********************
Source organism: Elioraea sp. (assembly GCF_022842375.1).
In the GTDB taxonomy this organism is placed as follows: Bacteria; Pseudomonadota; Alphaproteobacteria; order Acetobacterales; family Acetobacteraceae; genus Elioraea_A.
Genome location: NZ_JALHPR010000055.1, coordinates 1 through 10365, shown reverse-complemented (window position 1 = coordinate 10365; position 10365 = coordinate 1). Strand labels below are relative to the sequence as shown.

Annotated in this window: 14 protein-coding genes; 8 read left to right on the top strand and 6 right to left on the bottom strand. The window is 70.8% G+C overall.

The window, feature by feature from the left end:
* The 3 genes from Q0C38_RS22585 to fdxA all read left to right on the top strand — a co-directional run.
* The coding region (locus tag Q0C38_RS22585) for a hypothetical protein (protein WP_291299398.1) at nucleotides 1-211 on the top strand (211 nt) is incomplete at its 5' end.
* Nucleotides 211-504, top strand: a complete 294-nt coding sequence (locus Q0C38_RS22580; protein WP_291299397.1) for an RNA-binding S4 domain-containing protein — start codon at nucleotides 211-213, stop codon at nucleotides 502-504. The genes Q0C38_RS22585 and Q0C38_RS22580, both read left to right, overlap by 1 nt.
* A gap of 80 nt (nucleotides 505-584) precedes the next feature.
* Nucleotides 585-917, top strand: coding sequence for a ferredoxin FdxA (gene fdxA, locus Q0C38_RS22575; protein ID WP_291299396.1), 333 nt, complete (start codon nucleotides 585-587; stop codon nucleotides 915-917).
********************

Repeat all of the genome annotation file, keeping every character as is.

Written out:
Source organism: Elioraea sp. (assembly GCF_022842375.1).
In the GTDB taxonomy this organism is placed as follows: Bacteria; Pseudomonadota; Alphaproteobacteria; order Acetobacterales; family Acetobacteraceae; genus Elioraea_A.
Genome location: NZ_JALHPR010000055.1, coordinates 1 through 10365, shown reverse-complemented (window position 1 = coordinate 10365; position 10365 = coordinate 1). Strand labels below are relative to the sequence as shown.

Annotated in this window: 14 protein-coding genes; 8 read left to right on the top strand and 6 right to left on the bottom strand. The window is 70.8% G+C overall.

The window, feature by feature from the left end:
* The 3 genes from Q0C38_RS22585 to fdxA all read left to right on the top strand — a co-directional run.
* The coding region (locus tag Q0C38_RS22585) for a hypothetical protein (protein WP_291299398.1) at nucleotides 1-211 on the top strand (211 nt) is incomplete at its 5' end.
* Nucleotides 211-504, top strand: a complete 294-nt coding sequence (locus Q0C38_RS22580; protein WP_291299397.1) for an RNA-binding S4 domain-containing protein — start codon at nucleotides 211-213, stop codon at nucleotides 502-504. The genes Q0C38_RS22585 and Q0C38_RS22580, both read left to right, overlap by 1 nt.
* A gap of 80 nt (nucleotides 505-584) precedes the next feature.
* Nucleotides 585-917, top strand: coding sequence for a ferredoxin FdxA (gene fdxA, locus Q0C38_RS22575; protein ID WP_291299396.1), 333 nt, complete (start codon nucleotides 585-587; stop codon nucleotides 915-917).